NeuralText Review: 4-in-1 SEO & A.I Content Suite. But is it up to mark?
Overview + Summary
After diving deep into the app, I realized this tool can be broken up and sold as 4 different tools.
Keyword research, Keyword clustering, Content optimization, and A.I. Content.
It’s literally 4 in 1.
Which can be a good or bad thing depending on how mature they are.
- Functionality: 2/5
- Easy to Use: 2/5
- Overall User Experience: 2/5
- Support: ❓
- Deal Structure: 3/5
- Roadmap: ❓
- Overall: 2.5/5
Core Features Score:
- Keyword Research Tool: 3/10
- Research History: 4/10
- Keyword Cluster: 4/10
- Content Brief: 6/10
- Content Templates: 4/10
- Content Grader (Content editor): 3/10
- Smart Copy (A.I Content): 6/10
- Overall Score: 4.2/10
Check out each of the features below with the pros & cons and screenshots.
Keyword Research Tool
First of all, the user interface is not appealing. Looks very basic and lack insights.
What is the banner doing up there taking up 30% of the screen space?
In comparison, take a look at 2 of my other favourite keyword research tool — Ahref & Keywordtool.io
Worse of all, the keyword results from NeuralText does not seem relevant.
I searched for Technical SEO, but these are the top few results…
Out of 15 keyword results on the top, I’ve only managed to highlight 4 that are highly relevant.
I’m sure “Google analytics” and “Google search console” on the top are also relevant, but they are not as closely related to the main search term.
What I feel lacking are categories to group these keywords.
Take Ahref for example, they group the keywords into 4 different categories, and researchers can find what they need easier.
You can see that the broad terms “Google search console” also showed up on Ahref, but it’s grouped under “Also talk about…”
At a glance you know that they are somewhat related but not too closely related to the main search term.
For NeuralText, they simply give you a bunch of keywords and you’ll have to filter and sort it by yourself. There’s no proper organization and categorization.
Another UX problem can be found at the “PPC competition” section.
Ideally, this should tell us how competitive a keyword is.
But what is 0.21 or 0.47? Should I assume that the maximum is 1 and 0.8 is very competitive and 0.1 means it’s less competitive?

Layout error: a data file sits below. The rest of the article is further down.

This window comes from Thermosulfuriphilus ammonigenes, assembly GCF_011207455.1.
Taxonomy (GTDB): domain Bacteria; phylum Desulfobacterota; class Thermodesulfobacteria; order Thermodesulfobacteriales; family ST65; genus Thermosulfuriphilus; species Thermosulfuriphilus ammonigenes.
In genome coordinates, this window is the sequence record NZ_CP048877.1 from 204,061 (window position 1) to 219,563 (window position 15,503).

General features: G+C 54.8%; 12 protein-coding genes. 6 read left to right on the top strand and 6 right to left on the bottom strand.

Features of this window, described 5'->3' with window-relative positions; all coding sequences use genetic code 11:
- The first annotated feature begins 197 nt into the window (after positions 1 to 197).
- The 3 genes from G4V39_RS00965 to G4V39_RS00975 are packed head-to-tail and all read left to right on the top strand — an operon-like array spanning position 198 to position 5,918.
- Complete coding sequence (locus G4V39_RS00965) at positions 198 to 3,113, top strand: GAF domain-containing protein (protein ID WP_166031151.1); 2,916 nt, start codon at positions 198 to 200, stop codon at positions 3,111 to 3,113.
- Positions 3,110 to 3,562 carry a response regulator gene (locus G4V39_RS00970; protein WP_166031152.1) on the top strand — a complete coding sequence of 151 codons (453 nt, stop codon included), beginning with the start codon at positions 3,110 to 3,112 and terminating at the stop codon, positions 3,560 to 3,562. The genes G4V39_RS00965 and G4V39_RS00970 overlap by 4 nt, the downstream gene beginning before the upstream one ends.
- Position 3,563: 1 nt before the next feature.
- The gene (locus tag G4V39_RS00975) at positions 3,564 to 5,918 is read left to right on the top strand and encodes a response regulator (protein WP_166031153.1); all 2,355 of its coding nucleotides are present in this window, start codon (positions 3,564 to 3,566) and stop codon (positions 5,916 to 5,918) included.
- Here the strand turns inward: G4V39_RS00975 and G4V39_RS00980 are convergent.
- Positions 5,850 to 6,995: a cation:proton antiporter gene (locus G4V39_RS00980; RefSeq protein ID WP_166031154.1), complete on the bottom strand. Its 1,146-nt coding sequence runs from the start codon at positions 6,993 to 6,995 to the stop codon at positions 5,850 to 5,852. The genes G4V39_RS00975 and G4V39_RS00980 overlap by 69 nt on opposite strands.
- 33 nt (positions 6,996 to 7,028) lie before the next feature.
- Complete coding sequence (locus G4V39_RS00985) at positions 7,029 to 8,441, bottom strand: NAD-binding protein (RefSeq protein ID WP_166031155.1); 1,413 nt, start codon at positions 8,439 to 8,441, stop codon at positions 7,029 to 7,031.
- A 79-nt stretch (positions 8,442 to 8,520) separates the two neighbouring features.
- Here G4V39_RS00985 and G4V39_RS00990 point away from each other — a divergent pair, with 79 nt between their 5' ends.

It might be intuitive to you, but not so for a new user.
Since there are some guesswork that is needed, why not make it easier by just giving us a percentage and tell us if it’s easy or hard to rank?
Here’s an example on keywordtool.io and Ahref:
Apart from the lack of organization and categorization, I find the keyword output decent. And the keyword search volume and cost per click (CPC) data accurate.
My guess is they use the free Google keyword planner API, and that’s why a few tools that I tested produced similar results.
Keyword Research Score: 3/10
This is the place where it keeps all your previous search history.
I can either “go to report” which consumes no credits since I’ve done the search before or export it in a CSV.
The user experience here again is below average.
Upon clicking on the “Download” button, I would expect a CSV file directly in my downloads folder. But instead, I was asked to go to the “export centre” to download.
Why the extra steps?
Research History Score: 4/10
I was excited to test this feature as not many keyword tools out there (including Ahref/ Keywordtool.io) can automatically group your keyword into clusters.
Keyword clusters are intended to help you find related keywords to rank for in your main article.
And create only one article for multiple keywords to avoid keyword cannibalization.
I got to say that the UI & UX is below average here… again.
In comparison, here is how WriterZEN’s Keyword cluster looks:
Instead of asking to upload a CSV file, all I have to do on WriterZEN is to do a search.
Speaking of which… Why the extra steps of uploading a CSV file on NeuralText? Couldn’t the app create a keyword cluster automatically based on my past search results?
Now I have to go back to my search result, export it as CSV, come back here, and upload as CSV again.
I feel that the design is not well thought out.
They seem to be different apps built independently and simply put together in one dashboard. There’s no native integration even between features of the same tool.
Now, let’s look at the results.
For UI/ UX, WriterZEN is better. You can also click on “show ideas” to reveal other keywords with it’s search volume and other data.
This is not possible with NerualText, you would have to go back to the keyword research tool and search for these new keywords one by one.
What’s interesting is NeuralText does not have a cluster for the seed keyword, “Technical SEO”.
Short tail keywords like this usually have many other long tail keywords as sub-keywords. And you can rank for all of them by writing a comprehensive article.
Example: technical seo for beginners, technical seo issues…
At WriterZEN we can see they have a keyword cluster for “Technical SEO” with 37 other sub-keywords you can rank for:
Despite missing the main seed keyword, and having some random clusters showing up at the top, I found a few potential keyword clusters that were discovered by NeuralText but not found on WriterZEN.
“On-page SEO” is one of them. But their sub-keywords are a bit misleading as off-page SEO is totally different from on-page SEO.
If I were to choose one for keyword clustering, I’d go for WriterZEN.
Research History Score: 4/10
This section here is like Frase where they lay out all the necessary info for you to write a comprehensive article.
- Competitor’s content
- SERP Intent (not in Frase)
- Keyword search volume (not in Frase)
- SERP results
They even have 2 features that are not available in Frase. (above in bold)
I like the SERP intent feature (which was also available in BIQ), where it tells you what TYPE of article Google likes to rank.
Is it informational or navigational content?
Write something that Google loves to rank.
The question section is what you would imagine. A bunch of questions scrapped from Quora and Google SERP. Very handy.
The layout is a little buggy here. They scrape the top 18 results and display the data here for you. But there’s a huge white space that takes up 70% of the screen.